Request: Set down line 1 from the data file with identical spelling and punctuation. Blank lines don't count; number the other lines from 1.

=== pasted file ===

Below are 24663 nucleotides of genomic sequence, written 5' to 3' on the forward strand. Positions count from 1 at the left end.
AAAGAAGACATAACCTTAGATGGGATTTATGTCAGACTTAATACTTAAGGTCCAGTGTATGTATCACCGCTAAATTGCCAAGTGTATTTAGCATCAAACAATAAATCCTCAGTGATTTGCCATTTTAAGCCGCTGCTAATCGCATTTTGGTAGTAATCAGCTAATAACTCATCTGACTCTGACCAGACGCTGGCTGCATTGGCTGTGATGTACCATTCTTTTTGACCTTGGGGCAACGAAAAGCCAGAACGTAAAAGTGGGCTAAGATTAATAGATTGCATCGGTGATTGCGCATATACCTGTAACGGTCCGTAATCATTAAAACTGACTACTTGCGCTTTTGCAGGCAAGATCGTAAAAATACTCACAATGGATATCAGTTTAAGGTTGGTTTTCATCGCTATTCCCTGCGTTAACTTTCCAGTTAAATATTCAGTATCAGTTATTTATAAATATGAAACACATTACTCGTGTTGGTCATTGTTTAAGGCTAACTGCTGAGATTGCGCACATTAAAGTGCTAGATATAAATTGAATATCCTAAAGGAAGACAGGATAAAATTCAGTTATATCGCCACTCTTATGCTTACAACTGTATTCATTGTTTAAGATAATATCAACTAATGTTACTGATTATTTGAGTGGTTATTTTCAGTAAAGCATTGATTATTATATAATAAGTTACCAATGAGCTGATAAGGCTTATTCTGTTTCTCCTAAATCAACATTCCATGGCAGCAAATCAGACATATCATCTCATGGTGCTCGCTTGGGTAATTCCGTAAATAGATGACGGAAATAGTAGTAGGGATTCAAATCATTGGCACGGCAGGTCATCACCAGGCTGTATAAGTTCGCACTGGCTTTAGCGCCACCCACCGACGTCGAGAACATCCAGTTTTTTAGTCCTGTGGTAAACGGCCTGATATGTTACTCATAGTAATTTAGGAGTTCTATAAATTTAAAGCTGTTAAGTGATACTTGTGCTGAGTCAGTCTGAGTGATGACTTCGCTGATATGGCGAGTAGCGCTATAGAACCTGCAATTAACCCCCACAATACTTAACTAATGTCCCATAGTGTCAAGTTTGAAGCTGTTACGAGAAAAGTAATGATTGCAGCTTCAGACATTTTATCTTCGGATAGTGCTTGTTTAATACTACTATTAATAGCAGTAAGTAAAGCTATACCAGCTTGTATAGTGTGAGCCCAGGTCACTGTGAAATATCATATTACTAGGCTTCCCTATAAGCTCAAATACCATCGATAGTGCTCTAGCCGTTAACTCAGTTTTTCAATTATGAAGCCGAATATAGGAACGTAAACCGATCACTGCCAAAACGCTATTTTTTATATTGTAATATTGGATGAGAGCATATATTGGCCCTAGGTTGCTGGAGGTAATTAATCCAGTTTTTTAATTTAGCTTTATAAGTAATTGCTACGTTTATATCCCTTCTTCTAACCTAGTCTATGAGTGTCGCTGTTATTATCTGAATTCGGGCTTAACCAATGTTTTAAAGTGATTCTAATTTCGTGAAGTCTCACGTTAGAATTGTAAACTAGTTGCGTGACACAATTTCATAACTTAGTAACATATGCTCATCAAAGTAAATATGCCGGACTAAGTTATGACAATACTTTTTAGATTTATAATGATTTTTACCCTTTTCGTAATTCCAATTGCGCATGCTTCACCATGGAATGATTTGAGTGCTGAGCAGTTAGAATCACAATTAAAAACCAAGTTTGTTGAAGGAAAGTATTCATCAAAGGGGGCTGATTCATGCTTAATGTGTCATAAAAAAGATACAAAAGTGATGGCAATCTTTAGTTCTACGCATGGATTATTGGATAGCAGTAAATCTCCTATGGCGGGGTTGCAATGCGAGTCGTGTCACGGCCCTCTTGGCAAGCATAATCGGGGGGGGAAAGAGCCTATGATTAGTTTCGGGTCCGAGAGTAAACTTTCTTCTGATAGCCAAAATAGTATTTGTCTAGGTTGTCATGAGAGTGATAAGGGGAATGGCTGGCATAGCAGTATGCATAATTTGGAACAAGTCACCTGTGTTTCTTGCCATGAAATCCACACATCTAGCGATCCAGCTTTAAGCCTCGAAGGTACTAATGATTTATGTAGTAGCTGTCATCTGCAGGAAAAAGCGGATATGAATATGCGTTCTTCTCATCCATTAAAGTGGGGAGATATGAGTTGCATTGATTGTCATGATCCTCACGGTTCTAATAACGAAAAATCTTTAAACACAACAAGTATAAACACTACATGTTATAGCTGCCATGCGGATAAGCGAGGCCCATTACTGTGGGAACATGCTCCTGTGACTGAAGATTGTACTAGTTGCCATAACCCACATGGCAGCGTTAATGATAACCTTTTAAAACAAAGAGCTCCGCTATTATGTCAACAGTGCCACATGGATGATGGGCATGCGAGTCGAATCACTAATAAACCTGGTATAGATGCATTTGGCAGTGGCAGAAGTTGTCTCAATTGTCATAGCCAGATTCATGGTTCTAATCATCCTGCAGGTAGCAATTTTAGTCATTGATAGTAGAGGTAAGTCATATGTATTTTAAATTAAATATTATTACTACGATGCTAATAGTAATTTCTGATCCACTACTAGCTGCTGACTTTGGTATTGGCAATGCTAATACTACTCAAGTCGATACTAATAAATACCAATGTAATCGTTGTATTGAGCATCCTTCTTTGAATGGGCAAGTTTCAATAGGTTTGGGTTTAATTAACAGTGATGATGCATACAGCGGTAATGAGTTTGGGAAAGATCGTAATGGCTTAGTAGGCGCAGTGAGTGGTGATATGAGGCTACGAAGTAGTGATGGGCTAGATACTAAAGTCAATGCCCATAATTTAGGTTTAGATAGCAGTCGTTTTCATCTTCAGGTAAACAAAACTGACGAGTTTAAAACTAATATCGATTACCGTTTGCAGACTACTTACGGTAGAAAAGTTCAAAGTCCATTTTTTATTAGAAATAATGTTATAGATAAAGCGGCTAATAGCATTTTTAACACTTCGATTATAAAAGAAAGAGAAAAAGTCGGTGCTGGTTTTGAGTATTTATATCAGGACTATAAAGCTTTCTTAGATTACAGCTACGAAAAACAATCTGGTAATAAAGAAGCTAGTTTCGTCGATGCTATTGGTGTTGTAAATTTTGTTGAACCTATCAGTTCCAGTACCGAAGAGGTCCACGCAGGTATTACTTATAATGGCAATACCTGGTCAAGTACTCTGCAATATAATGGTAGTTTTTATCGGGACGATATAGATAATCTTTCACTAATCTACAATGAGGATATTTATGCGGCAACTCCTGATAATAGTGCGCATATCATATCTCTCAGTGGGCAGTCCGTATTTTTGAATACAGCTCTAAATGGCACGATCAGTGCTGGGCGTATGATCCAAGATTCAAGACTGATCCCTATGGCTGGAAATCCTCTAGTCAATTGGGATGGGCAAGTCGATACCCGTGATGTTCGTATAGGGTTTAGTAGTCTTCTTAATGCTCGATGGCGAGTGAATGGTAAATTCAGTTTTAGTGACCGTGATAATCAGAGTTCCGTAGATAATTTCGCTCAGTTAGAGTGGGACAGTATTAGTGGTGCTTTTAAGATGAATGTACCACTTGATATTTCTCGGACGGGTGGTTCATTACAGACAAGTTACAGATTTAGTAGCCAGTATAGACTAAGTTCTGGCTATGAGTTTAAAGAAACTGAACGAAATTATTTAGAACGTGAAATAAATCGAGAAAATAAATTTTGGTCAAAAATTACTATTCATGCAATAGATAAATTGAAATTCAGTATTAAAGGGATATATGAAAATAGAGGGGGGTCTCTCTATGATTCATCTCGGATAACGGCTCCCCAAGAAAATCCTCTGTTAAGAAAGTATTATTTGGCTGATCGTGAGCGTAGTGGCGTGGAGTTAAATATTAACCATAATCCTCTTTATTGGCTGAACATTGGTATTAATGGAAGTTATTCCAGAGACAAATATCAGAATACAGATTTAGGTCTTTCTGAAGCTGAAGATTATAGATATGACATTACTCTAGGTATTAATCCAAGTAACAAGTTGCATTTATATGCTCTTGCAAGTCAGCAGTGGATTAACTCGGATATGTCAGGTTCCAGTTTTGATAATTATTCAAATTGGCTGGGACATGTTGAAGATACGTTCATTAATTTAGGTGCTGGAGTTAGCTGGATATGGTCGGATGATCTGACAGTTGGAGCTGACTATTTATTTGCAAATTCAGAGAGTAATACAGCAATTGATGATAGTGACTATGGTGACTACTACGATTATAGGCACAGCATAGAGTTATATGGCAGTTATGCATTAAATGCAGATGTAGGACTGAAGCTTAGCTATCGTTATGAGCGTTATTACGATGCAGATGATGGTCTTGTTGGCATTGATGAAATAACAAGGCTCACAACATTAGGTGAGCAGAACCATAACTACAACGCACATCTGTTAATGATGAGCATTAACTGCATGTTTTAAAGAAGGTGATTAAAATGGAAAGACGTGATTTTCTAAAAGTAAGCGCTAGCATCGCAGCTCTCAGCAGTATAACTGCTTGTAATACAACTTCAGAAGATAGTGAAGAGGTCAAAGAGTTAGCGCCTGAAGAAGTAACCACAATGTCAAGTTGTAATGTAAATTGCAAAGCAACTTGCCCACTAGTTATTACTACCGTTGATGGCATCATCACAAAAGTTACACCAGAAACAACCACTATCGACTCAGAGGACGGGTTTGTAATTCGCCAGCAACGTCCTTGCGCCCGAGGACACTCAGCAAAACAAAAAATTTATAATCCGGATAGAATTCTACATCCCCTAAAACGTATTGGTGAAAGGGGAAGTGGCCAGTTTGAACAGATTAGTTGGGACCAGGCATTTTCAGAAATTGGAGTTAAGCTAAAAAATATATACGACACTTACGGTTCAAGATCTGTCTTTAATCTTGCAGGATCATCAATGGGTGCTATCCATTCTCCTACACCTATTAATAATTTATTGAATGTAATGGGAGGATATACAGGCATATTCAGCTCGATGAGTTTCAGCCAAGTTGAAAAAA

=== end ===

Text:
Below are 24663 nucleotides of genomic sequence, written 5' to 3' on the forward strand. Positions count from 1 at the left end.